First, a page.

TR Sustainability Week Keynote 2: Long-term partnerships needed

By Kristiane Sherry |

TR Sustainability Week Keynote 2 speakers

The panel all shared that collaboration was key to social sustainability projects.

The second TR Sustainability Week live day started with a keynote discussion on social, humanitarian, educational and other sustainable development initiatives in the industry. The conclusion from the panel was unanimously that more long-term partnerships are needed to affect change.

Moderated by Michael Barrett, the panel comprised Sarah Branquinho, Women in Travel Retail + Chair; Beatriz de Otto Méndez, Head of Customer Marketing World Travel Retail at Mondelēz International; Nick Enfield, Senior Manager of International Sustainability at Beam Suntory; and Maitreyi Karanth, Founder of the Koma Karanth Foundation.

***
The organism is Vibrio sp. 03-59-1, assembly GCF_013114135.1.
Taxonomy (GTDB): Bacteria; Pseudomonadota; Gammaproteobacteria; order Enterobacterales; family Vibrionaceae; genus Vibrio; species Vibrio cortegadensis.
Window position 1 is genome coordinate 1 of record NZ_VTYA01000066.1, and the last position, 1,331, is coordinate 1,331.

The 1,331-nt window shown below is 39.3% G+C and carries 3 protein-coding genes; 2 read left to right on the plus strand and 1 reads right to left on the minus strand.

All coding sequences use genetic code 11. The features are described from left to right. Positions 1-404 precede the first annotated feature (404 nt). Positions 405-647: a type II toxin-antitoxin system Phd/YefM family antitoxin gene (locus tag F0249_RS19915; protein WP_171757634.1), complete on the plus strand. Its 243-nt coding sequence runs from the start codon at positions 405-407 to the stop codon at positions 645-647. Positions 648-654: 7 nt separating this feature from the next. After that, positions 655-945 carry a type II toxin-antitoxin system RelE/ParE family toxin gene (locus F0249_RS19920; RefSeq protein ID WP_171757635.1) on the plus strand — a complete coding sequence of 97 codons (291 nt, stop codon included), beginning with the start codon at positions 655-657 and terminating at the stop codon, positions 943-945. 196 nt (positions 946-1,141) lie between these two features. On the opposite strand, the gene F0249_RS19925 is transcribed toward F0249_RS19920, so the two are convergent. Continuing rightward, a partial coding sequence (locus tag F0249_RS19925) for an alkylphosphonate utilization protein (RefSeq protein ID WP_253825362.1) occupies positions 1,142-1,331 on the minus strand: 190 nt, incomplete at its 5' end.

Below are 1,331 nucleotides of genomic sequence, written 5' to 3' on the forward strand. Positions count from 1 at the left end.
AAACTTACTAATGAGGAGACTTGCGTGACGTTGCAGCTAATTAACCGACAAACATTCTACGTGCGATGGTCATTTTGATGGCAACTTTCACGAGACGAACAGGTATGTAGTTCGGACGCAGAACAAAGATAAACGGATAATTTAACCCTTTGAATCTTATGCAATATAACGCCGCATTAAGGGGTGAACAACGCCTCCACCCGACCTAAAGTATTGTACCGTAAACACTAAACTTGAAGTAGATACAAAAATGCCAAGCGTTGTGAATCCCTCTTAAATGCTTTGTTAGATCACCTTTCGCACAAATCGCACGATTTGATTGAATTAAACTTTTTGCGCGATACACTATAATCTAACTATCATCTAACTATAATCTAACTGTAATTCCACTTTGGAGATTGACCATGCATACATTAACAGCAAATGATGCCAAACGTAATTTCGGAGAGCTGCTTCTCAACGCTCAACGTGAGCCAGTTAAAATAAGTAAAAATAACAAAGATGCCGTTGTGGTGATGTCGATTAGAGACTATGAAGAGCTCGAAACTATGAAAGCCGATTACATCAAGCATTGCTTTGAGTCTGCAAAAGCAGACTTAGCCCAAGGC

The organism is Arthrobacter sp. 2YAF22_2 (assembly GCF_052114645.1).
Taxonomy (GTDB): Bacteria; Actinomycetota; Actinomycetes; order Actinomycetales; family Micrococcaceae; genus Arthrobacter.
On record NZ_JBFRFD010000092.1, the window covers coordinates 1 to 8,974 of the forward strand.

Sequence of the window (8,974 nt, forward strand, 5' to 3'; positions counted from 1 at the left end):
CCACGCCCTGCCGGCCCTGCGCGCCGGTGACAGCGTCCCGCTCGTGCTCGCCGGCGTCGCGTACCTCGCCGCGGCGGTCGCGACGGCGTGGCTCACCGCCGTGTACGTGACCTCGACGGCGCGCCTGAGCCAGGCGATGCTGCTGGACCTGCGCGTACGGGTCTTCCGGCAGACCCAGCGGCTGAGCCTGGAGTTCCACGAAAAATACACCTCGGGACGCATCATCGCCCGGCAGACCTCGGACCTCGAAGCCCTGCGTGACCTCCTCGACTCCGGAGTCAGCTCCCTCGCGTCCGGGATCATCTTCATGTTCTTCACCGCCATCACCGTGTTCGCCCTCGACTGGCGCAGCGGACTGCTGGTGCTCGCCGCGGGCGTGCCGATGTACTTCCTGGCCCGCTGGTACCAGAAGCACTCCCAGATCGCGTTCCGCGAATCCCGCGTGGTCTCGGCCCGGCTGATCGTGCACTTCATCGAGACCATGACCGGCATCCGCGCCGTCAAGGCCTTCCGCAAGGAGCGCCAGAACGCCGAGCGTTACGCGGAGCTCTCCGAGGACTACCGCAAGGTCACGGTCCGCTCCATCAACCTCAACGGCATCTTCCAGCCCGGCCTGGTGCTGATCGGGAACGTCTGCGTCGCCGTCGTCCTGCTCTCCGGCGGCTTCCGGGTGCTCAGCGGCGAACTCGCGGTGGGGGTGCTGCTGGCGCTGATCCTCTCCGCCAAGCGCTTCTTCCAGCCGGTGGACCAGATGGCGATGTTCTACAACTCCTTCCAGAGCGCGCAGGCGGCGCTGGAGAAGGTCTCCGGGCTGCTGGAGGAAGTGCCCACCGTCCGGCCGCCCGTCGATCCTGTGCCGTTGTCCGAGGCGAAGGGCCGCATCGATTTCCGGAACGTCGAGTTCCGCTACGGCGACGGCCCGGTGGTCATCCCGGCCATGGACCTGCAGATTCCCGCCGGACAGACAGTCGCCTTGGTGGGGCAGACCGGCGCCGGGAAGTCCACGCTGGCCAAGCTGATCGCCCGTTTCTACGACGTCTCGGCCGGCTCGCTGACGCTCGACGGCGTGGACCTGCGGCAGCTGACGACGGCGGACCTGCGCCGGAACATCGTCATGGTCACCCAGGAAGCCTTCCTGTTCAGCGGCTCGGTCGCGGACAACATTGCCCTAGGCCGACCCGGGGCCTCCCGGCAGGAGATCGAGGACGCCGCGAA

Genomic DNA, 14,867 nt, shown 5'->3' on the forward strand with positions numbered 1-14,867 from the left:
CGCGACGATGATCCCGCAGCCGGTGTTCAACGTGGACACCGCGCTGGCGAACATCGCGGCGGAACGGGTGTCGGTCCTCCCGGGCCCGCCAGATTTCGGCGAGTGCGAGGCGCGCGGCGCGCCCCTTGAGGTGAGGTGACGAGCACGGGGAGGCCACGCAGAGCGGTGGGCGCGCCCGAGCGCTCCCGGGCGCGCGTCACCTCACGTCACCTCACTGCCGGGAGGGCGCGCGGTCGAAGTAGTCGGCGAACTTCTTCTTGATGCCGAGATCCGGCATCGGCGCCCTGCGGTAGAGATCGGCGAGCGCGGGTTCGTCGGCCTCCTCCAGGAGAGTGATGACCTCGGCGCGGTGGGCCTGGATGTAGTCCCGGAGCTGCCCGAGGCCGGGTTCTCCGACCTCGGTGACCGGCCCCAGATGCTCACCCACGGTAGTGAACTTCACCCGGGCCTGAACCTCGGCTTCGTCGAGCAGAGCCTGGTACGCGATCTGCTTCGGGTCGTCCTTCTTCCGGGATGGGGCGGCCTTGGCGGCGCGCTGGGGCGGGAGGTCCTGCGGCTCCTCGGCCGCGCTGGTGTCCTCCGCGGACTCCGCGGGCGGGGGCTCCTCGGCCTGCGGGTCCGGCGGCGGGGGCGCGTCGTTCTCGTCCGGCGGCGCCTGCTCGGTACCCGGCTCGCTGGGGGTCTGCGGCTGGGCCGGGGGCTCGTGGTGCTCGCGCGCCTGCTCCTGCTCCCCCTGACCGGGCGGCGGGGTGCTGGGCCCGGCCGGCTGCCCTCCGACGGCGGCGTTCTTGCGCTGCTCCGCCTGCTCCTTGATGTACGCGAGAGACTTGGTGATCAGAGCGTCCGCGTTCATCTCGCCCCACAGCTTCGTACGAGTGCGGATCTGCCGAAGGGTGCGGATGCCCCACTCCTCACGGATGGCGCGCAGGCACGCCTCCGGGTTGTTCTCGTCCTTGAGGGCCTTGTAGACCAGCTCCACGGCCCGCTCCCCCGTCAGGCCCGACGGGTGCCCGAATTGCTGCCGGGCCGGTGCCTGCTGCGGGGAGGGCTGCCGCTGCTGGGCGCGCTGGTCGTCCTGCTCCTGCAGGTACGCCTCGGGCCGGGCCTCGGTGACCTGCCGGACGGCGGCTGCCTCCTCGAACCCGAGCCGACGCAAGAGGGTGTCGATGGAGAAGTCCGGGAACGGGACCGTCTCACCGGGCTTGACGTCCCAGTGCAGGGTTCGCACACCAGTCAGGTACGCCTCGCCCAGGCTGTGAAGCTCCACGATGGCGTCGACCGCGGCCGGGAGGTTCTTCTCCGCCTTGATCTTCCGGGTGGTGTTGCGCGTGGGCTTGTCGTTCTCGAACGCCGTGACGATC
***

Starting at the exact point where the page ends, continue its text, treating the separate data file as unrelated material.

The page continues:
All four explored how their own work is influencing communities where their work takes place.

The session opened with a presentation from de Otto Méndez, who asserted that more collaboration was needed. “It’s about finding the common interest,” she said. “For the people and the planet.”

Mondelēz has a number of initiatives running through the channel based on customer insights that travellers want to shop more sustainably. 

Citing m1nd-set data, she said 70% of shoppers want to purchase from brands that are transparent and demonstrate social responsibility. This is especially important for millennial and Gen Z consumers.

“It’s not any more about selling them sustainable products – it’s about creating a whole story about the products and brands we sell.”

Mondelēz works in three areas: building a winning portfolio, elevating sustainability awareness, and creating unique experiences. The strategy aims to drive conversion and grow the category, she said. 

Mondelez activations have carried sustainability messages

One activation is the Bag That Gives Back campaign, and a Tricycle activation that raises funds to support cocoa farming communities in Ghana.